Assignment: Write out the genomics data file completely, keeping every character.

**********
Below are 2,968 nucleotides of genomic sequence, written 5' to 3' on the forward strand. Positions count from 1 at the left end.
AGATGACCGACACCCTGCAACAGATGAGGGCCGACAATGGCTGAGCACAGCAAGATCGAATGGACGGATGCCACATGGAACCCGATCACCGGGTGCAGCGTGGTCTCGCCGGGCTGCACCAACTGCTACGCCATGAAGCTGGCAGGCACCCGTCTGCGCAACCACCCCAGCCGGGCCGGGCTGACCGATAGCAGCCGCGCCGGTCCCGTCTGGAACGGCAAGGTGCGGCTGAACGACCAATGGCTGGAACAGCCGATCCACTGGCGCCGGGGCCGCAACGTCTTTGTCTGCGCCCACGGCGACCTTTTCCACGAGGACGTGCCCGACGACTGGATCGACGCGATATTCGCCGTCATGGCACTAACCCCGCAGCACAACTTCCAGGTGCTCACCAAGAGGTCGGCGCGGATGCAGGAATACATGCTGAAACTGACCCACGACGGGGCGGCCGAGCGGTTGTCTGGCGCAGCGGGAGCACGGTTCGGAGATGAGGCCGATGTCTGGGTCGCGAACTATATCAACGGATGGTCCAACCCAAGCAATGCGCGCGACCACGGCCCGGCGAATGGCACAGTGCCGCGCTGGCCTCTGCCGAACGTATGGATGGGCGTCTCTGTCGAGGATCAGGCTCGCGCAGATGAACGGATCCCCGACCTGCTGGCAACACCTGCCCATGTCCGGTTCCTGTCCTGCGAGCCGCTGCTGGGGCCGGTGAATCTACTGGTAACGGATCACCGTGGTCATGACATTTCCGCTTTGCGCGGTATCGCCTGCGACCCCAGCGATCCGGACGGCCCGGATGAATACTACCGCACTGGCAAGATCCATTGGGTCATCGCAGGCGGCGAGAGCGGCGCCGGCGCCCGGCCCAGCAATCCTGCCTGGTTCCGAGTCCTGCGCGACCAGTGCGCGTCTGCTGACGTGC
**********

Below are 2,968 nucleotides of genomic sequence, written 5' to 3' on the forward strand. Positions count from 1 at the left end.
AGATGACCGACACCCTGCAACAGATGAGGGCCGACAATGGCTGAGCACAGCAAGATCGAATGGACGGATGCCACATGGAACCCGATCACCGGGTGCAGCGTGGTCTCGCCGGGCTGCACCAACTGCTACGCCATGAAGCTGGCAGGCACCCGTCTGCGCAACCACCCCAGCCGGGCCGGGCTGACCGATAGCAGCCGCGCCGGTCCCGTCTGGAACGGCAAGGTGCGGCTGAACGACCAATGGCTGGAACAGCCGATCCACTGGCGCCGGGGCCGCAACGTCTTTGTCTGCGCCCACGGCGACCTTTTCCACGAGGACGTGCCCGACGACTGGATCGACGCGATATTCGCCGTCATGGCACTAACCCCGCAGCACAACTTCCAGGTGCTCACCAAGAGGTCGGCGCGGATGCAGGAATACATGCTGAAACTGACCCACGACGGGGCGGCCGAGCGGTTGTCTGGCGCAGCGGGAGCACGGTTCGGAGATGAGGCCGATGTCTGGGTCGCGAACTATATCAACGGATGGTCCAACCCAAGCAATGCGCGCGACCACGGCCCGGCGAATGGCACAGTGCCGCGCTGGCCTCTGCCGAACGTATGGATGGGCGTCTCTGTCGAGGATCAGGCTCGCGCAGATGAACGGATCCCCGACCTGCTGGCAACACCTGCCCATGTCCGGTTCCTGTCCTGCGAGCCGCTGCTGGGGCCGGTGAATCTACTGGTAACGGATCACCGTGGTCATGACATTTCCGCTTTGCGCGGTATCGCCTGCGACCCCAGCGATCCGGACGGCCCGGATGAATACTACCGCACTGGCAAGATCCATTGGGTCATCGCAGGCGGCGAGAGCGGCGCCGGCGCCCGGCCCAGCAATCCTGCCTGGTTCCGAGTCCTGCGCGACCAGTGCGCGTCTGCTGACGTGC